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Brief Summary

    Eurytomidae: Brief Summary
    provided by wikipedia

    The Eurytomidae are a family within the superfamily Chalcidoidea. The group is apparently polyphyletic, though the different subfamilies may each be monophyletic, and may be elevated to family status in the near future. As presently defined, some 1420 species in 87 genera are described.

    Unlike most chalcidoids, the larvae of many are phytophagous (feeding in stems, seeds, or galls), while others are more typical parasitoids, though even then the hosts are usually found within plant tissues. They are found throughout the world in virtually all habitats, and a few are considered pests.

    They tend to be dull and not metallic, and heavily punctured, with very thick, collar-like pronota, but none of these characters is unique within the Chalcidoidea, nor do they appear to define a natural group, and the family is likely to be divided.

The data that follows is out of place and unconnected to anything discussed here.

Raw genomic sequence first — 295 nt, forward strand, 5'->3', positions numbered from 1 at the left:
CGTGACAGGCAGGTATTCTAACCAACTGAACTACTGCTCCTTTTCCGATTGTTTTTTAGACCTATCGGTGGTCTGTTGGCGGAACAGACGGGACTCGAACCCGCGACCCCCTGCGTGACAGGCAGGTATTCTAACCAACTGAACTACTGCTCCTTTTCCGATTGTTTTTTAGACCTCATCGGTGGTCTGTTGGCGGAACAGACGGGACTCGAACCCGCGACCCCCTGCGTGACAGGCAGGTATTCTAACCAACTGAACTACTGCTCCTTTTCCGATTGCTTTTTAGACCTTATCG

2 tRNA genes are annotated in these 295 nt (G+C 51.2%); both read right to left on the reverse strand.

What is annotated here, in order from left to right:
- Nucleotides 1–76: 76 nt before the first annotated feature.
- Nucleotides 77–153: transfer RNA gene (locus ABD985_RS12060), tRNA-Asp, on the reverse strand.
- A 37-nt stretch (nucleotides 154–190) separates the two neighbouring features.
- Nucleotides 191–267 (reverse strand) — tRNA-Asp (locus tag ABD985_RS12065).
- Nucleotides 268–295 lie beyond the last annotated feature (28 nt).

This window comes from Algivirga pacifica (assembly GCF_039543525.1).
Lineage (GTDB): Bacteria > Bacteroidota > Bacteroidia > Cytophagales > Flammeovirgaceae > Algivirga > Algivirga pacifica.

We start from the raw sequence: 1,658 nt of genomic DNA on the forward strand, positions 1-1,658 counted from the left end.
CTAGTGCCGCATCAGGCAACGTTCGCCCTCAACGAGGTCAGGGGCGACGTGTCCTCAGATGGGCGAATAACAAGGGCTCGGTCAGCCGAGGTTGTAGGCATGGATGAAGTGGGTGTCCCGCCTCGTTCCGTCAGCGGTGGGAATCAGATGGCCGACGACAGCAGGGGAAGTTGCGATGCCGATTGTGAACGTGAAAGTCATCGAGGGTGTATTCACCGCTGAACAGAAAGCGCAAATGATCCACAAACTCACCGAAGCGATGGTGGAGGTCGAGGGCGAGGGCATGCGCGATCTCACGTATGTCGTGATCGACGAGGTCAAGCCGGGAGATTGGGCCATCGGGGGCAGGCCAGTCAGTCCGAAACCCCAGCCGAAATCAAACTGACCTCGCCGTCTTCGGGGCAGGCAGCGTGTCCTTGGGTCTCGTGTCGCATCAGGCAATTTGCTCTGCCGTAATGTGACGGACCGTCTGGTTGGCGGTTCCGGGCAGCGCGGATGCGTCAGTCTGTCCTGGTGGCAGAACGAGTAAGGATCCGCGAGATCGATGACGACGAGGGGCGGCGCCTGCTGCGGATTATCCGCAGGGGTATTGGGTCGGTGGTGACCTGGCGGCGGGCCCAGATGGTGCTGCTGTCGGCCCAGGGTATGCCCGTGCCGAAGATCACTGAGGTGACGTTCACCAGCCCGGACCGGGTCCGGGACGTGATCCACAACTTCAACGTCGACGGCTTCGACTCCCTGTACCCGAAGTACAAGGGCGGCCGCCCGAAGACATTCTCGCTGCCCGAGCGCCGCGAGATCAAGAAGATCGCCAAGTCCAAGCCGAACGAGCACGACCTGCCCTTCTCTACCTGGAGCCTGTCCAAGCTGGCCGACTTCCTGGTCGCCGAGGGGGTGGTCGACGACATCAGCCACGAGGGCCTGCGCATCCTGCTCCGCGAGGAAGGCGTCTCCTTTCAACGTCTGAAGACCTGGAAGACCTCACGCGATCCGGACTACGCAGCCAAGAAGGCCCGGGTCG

Brief Summary
    provided by Catalog of Hymenoptera in America North of Mexico
    ~Although phytophagous chalcidoids are to be found scattered among several families, there is a higher proportion of phytophagous species in the Eurytomidae than in any other chalcidoid family. Many of the eurytomids develop in seeds, and others are gall formers. Many others, however, are parasites and some are both parasitic and phytophagous in their development. These latter begin development as parasites and then complete it as phytophagous feeders. Malyshev, 1968 (Genesis of the Hymenoptera, English translation, London, pp. 35, 53, 67), considers the Eurytomidae the most primitive family of the Chalcidoidea, and he discusses types of larval development in this family. There are very few other workers in Hymenoptera that agree with Malyshev that the Eurytomidae is the most primitive family of the Chalcidoidea; the prevailing opinion, based on both habits and morphology, is that the Torymidae is the more primitive.

Comprehensive Description